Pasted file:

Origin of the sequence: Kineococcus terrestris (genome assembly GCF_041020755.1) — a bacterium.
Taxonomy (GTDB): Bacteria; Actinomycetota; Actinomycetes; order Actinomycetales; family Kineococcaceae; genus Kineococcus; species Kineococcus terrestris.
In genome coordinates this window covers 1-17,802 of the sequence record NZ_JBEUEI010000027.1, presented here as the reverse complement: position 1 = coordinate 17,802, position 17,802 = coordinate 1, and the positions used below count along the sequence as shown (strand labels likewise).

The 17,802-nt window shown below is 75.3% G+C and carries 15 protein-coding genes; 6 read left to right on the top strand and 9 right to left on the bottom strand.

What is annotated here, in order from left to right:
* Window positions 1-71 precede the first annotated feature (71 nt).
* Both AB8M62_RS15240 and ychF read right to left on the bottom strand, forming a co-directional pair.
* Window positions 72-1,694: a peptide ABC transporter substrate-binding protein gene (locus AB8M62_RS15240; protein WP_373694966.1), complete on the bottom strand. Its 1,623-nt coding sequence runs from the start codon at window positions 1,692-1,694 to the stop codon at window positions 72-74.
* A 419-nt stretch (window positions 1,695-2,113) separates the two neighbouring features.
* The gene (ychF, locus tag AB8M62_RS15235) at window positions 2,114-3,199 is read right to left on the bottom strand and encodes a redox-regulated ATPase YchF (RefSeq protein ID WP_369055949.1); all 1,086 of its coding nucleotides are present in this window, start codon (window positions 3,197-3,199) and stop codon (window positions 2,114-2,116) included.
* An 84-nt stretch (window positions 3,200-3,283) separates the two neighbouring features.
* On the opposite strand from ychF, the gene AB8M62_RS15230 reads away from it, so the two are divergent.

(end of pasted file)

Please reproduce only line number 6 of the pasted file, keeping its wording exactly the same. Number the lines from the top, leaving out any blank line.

* Window positions 1-71 precede the first annotated feature (71 nt).